5. Es würde heute niemand mehr merken, wenn Britney ihre eigene Musik, die andere geschrieben und gespielt haben (aber gesungen und gezappelt hat sie selbst! möglicherweise…), selbst recyclen würde. Idee: “Hit me baby just another time”

6. Niemand weiss genau, wieviel Britney Britney wirklich ist. Oder Marilyn Monroe. Früh sterben ist der nächste Karriereschritt.  Dann abtauchen in Kentwood, Louisiana, da würde man sie wohl am wenigsten suchen. Und dann Charities gründen unter anderem Namen.

7. Statt Britney solche nützlichen Karrieretips zu geben, hackt Herr Haas unqualifiziert und mit feiner Ironie auf einer Heiligen rum, Madonna. Die zugegebenermassen etwas angestaubt ist, aber ist sie deswegen ein schlechterer Mensch , Ihr Hochundrunterschreiber?

8. Pop ist Volksmusik mit größeren Budgets.

9. Medien sind Kirmes mit Akademikern.

10. Musik gibt es weiterhin nur von Musikern.

Music vs. Market & Competition

Competition, cui bono?

They say it is good for quality, lowering prices and overall wealth. Really?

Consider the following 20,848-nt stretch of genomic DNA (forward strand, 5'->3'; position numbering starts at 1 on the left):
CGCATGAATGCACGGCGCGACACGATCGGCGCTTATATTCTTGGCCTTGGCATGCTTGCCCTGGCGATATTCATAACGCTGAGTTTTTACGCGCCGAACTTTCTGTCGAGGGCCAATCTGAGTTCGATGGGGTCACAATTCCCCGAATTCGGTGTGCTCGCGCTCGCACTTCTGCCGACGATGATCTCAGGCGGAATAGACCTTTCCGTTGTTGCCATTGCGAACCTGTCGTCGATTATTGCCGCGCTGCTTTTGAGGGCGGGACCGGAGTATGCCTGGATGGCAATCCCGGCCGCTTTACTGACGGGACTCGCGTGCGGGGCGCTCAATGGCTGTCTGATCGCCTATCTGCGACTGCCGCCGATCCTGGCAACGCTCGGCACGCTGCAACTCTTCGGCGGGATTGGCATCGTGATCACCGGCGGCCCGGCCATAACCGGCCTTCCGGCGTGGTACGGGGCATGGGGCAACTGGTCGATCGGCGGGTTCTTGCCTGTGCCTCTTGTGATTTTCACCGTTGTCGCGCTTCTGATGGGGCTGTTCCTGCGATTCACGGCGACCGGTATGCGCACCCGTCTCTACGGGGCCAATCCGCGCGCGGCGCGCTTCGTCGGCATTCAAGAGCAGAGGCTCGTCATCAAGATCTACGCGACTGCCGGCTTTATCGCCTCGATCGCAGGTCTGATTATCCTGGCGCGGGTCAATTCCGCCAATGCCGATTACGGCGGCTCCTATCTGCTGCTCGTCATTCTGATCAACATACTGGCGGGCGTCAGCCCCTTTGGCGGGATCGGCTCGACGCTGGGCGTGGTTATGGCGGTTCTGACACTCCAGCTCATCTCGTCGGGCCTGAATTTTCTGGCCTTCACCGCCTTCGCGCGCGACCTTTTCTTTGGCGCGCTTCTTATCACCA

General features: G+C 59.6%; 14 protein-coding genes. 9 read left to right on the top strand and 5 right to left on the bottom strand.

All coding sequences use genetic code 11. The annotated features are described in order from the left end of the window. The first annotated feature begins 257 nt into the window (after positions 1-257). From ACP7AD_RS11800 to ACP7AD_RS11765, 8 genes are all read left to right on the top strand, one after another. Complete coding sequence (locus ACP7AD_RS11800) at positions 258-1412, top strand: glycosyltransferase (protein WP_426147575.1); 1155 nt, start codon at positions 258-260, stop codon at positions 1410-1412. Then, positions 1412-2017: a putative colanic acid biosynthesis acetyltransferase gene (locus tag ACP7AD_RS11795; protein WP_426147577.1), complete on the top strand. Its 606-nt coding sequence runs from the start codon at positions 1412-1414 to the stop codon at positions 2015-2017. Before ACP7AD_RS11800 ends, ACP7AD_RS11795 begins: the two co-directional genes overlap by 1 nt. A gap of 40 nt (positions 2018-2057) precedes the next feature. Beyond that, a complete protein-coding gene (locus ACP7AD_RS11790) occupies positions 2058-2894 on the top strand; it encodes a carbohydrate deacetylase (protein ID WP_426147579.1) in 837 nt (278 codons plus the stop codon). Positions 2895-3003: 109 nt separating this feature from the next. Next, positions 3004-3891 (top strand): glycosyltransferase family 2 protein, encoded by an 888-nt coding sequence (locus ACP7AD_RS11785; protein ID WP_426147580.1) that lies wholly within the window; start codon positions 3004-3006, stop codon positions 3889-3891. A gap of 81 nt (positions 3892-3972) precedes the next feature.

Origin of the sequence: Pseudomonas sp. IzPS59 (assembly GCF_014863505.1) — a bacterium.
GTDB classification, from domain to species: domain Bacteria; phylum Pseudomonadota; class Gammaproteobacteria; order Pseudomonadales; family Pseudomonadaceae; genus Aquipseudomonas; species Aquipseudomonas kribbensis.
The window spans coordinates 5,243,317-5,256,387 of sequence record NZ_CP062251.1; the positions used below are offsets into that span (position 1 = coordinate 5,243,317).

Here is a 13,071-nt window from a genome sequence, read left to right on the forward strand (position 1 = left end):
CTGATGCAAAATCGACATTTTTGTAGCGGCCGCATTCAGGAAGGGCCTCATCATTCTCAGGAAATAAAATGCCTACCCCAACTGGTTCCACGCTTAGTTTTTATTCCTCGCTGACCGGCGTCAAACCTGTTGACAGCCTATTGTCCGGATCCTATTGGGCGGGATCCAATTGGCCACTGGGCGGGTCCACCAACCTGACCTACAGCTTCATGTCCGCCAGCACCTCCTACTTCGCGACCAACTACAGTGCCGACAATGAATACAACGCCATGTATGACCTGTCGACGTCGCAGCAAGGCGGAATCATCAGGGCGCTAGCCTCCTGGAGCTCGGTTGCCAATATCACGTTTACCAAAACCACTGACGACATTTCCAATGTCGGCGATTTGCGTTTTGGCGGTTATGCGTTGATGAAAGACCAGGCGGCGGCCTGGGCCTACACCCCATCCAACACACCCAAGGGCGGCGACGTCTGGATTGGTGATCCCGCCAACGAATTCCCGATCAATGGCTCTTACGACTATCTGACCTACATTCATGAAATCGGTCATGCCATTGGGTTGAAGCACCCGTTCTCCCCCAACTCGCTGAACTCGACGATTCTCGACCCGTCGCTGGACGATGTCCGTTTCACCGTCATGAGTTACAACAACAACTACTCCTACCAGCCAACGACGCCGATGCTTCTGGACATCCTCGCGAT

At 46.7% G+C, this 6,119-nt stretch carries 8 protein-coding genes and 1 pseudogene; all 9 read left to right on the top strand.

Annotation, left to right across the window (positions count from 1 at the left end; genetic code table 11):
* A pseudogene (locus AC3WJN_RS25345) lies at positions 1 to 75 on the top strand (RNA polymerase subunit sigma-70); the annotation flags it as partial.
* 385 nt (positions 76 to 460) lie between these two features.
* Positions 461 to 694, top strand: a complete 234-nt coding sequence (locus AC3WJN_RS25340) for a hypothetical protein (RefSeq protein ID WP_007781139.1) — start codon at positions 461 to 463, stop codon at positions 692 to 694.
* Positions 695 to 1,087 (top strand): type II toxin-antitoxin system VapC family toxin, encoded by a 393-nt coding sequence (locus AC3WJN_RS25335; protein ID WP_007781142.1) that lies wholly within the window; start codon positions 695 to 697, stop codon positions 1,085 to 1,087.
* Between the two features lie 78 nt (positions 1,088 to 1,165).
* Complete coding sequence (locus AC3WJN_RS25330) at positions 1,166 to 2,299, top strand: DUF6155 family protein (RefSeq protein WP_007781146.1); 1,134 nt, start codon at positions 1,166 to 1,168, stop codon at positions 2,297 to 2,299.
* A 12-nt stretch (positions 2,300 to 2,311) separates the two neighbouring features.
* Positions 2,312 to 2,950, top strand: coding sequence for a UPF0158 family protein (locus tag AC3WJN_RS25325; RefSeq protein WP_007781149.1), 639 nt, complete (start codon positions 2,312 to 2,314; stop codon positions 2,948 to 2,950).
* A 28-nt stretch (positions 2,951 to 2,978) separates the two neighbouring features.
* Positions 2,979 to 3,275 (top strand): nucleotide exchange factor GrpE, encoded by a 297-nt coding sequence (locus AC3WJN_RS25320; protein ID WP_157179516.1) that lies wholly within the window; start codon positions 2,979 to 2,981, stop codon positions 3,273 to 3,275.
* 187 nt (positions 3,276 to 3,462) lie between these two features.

From a consumer’s point of view it seems that the more competition there is the better. I doubt it. Look at labour prices (salaries, wages). The employers are happy to pay less for the same or even superior services. Is this wealth? For the employer yes, because he improves his margin by reducing cost. For the employee surely not. In the long run for the employer (owner, shareholder etc.) probably not because there is less buying power of the total of employees. No problem in a globalized market place. Do more export.

The trouble seems to be that we do not distinguish between value and price. Price should of course reflect the value. But in unbalanced markets which are all markets the price does not reflect the value one way or another, or in many ways. And I cannot think of a single balanced market – one where demand and supply are completely even, regulated by a transparent price, without monopolies, oligopolies, corruption, free of government influence, free of non-disclosed power imbalances etc.. There is no price tag for transport (I mean including the real cost for the environment), pollution of the atmosphere, the oceans, suppression of people, war, exploitation of natural ressources, unjust regimes etc.. As long as this is the case we are slaves to beancounters, bankers and other regimes.